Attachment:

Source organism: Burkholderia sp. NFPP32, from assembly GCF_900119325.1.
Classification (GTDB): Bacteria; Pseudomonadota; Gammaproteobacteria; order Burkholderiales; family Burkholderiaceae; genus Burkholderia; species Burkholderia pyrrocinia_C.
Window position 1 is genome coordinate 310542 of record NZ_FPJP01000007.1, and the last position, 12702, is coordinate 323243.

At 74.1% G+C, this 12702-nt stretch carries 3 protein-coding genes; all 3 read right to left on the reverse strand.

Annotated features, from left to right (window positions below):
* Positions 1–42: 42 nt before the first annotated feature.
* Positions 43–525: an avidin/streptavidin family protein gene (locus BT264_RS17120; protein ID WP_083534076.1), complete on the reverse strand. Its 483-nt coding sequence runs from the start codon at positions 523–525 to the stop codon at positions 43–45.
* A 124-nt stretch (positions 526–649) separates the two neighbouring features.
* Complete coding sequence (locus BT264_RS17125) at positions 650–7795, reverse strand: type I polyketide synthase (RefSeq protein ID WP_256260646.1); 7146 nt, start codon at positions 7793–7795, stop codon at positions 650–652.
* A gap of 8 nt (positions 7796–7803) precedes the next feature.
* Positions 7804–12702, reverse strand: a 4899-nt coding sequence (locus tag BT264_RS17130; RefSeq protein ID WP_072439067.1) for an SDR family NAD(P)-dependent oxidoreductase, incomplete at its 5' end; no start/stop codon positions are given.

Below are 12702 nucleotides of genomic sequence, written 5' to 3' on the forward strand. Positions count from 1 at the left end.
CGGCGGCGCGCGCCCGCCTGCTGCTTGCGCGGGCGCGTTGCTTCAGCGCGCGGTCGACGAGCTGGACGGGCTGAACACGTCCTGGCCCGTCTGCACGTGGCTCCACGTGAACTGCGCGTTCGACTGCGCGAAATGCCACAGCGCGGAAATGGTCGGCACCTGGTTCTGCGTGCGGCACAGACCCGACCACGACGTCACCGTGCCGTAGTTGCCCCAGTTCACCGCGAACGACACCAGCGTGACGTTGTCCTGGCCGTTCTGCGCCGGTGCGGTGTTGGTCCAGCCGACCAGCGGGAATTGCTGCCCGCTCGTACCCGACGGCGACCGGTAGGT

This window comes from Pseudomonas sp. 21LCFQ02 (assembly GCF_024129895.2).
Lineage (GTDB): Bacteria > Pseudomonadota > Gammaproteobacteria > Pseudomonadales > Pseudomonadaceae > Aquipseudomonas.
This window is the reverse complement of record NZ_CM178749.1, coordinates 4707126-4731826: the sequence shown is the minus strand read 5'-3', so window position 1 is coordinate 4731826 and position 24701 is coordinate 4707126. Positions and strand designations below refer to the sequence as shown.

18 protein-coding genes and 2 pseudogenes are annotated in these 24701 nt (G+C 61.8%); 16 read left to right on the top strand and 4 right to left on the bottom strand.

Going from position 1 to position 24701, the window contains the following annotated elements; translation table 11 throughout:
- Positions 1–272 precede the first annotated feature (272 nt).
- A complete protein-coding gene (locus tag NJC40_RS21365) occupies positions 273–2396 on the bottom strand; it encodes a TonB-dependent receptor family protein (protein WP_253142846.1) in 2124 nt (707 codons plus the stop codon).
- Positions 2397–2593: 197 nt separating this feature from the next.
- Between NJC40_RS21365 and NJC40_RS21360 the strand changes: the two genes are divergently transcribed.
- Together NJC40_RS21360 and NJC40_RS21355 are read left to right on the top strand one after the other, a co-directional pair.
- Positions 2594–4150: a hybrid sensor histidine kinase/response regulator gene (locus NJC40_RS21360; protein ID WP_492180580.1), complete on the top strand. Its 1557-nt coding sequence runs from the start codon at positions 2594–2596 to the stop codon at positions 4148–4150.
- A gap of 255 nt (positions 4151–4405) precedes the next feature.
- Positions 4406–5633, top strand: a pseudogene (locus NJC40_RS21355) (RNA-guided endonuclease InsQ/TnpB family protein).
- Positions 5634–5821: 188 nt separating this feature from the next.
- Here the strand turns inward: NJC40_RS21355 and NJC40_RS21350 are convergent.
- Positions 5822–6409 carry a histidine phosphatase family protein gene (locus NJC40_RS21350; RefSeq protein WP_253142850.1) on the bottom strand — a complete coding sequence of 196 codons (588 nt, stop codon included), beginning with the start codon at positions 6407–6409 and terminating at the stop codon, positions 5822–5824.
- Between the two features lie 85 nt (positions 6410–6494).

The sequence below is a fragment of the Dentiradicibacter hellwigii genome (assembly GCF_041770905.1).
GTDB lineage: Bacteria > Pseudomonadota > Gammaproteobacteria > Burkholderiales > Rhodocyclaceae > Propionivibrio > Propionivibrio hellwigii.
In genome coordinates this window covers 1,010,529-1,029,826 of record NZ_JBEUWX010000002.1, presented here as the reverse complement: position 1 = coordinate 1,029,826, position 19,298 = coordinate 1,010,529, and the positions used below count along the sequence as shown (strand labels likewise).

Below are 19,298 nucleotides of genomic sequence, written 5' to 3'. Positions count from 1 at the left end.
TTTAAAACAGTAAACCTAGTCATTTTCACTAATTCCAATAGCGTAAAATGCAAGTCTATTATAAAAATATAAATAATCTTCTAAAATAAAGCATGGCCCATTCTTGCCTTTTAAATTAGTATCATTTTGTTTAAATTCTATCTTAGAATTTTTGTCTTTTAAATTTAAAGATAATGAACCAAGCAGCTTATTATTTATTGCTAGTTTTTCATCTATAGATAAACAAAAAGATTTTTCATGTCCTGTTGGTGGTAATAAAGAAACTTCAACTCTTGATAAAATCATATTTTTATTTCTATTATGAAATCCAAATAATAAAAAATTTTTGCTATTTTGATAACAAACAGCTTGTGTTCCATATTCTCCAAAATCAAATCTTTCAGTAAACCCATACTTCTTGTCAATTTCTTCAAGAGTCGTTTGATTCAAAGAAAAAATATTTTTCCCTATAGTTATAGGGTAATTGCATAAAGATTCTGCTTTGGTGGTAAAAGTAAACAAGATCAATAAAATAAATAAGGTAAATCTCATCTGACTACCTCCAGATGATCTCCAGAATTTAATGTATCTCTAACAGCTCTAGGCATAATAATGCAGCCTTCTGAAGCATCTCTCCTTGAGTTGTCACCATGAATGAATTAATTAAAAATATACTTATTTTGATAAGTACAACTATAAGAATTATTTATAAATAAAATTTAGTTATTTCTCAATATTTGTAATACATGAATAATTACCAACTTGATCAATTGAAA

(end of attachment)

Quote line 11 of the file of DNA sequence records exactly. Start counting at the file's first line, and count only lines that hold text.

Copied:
* Positions 7804–12702, reverse strand: a 4899-nt coding sequence (locus tag BT264_RS17130; RefSeq protein ID WP_072439067.1) for an SDR family NAD(P)-dependent oxidoreductase, incomplete at its 5' end; no start/stop codon positions are given.